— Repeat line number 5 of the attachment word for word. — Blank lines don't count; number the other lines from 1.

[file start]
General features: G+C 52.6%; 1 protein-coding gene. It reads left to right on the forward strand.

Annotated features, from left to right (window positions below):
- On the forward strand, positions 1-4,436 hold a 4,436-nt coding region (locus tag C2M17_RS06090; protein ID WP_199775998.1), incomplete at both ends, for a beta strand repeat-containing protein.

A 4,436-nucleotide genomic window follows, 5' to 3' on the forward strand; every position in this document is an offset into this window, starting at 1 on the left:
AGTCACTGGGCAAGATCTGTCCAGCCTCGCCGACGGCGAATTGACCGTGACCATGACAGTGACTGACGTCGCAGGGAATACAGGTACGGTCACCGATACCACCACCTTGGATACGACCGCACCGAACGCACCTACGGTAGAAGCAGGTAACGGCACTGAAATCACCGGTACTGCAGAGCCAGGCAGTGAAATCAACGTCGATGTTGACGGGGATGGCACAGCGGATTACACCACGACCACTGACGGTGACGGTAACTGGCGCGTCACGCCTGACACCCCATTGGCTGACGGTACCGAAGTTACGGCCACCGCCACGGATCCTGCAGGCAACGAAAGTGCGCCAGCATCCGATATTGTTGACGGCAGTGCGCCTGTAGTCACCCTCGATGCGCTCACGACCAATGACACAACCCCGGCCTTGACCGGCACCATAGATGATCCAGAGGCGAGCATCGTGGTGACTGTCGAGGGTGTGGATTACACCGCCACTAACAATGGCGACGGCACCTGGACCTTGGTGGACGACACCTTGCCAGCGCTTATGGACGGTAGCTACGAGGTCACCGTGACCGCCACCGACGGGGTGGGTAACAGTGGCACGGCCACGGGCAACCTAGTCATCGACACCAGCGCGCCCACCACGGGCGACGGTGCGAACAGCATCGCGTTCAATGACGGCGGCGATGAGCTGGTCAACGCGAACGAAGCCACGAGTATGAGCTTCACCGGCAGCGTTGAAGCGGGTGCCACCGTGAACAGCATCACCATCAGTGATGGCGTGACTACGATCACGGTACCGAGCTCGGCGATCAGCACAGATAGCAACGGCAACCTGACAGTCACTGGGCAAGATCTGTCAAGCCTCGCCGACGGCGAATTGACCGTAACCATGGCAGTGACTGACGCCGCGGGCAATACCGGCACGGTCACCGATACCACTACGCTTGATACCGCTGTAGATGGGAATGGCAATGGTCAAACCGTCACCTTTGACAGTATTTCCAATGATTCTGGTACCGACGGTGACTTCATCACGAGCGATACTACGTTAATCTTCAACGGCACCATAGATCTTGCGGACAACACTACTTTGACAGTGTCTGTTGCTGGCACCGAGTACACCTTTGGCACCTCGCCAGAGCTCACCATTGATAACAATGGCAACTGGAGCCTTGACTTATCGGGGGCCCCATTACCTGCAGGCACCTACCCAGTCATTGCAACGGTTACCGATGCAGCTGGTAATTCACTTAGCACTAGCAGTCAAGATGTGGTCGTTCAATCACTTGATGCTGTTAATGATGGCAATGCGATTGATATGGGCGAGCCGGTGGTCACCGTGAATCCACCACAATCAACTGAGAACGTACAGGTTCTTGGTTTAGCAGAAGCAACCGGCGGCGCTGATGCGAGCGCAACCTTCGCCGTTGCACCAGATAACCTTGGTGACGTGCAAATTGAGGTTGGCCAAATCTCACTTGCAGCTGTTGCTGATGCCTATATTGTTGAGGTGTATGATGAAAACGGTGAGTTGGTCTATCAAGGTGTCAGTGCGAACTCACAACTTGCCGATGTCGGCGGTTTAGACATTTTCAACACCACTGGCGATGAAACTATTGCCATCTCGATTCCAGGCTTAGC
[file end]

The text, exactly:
AGTCACTGGGCAAGATCTGTCCAGCCTCGCCGACGGCGAATTGACCGTGACCATGACAGTGACTGACGTCGCAGGGAATACAGGTACGGTCACCGATACCACCACCTTGGATACGACCGCACCGAACGCACCTACGGTAGAAGCAGGTAACGGCACTGAAATCACCGGTACTGCAGAGCCAGGCAGTGAAATCAACGTCGATGTTGACGGGGATGGCACAGCGGATTACACCACGACCACTGACGGTGACGGTAACTGGCGCGTCACGCCTGACACCCCATTGGCTGACGGTACCGAAGTTACGGCCACCGCCACGGATCCTGCAGGCAACGAAAGTGCGCCAGCATCCGATATTGTTGACGGCAGTGCGCCTGTAGTCACCCTCGATGCGCTCACGACCAATGACACAACCCCGGCCTTGACCGGCACCATAGATGATCCAGAGGCGAGCATCGTGGTGACTGTCGAGGGTGTGGATTACACCGCCACTAACAATGGCGACGGCACCTGGACCTTGGTGGACGACACCTTGCCAGCGCTTATGGACGGTAGCTACGAGGTCACCGTGACCGCCACCGACGGGGTGGGTAACAGTGGCACGGCCACGGGCAACCTAGTCATCGACACCAGCGCGCCCACCACGGGCGACGGTGCGAACAGCATCGCGTTCAATGACGGCGGCGATGAGCTGGTCAACGCGAACGAAGCCACGAGTATGAGCTTCACCGGCAGCGTTGAAGCGGGTGCCACCGTGAACAGCATCACCATCAGTGATGGCGTGACTACGATCACGGTACCGAGCTCGGCGATCAGCACAGATAGCAACGGCAACCTGACAGTCACTGGGCAAGATCTGTCAAGCCTCGCCGACGGCGAATTGACCGTAACCATGGCAGTGACTGACGCCGCGGGCAATACCGGCACGGTCACCGATACCACTACGCTTGATACCGCTGTAGATGGGAATGGCAATGGTCAAACCGTCACCTTTGACAGTATTTCCAATGATTCTGGTACCGACGGTGACTTCATCACGAGCGATACTACGTTAATCTTCAACGGCACCATAGATCTTGCGGACAACACTACTTTGACAGTGTCTGTTGCTGGCACCGAGTACACCTTTGGCACCTCGCCAGAGCTCACCATTGATAACAATGGCAACTGGAGCCTTGACTTATCGGGGGCCCCATTACCTGCAGGCACCTACCCAGTCATTGCAACGGTTACCGATGCAGCTGGTAATTCACTTAGCACTAGCAGTCAAGATGTGGTCGTTCAATCACTTGATGCTGTTAATGATGGCAATGCGATTGATATGGGCGAGCCGGTGGTCACCGTGAATCCACCACAATCAACTGAGAACGTACAGGTTCTTGGTTTAGCAGAAGCAACCGGCGGCGCTGATGCGAGCGCAACCTTCGCCGTTGCACCAGATAACCTTGGTGACGTGCAAATTGAGGTTGGCCAAATCTCACTTGCAGCTGTTGCTGATGCCTATATTGTTGAGGTGTATGATGAAAACGGTGAGTTGGTCTATCAAGGTGTCAGTGCGAACTCACAACTTGCCGATGTCGGCGGTTTAGACATTTTCAACACCACTGGCGATGAAACTATTGCCATCTCGATTCCAGGCTTAGC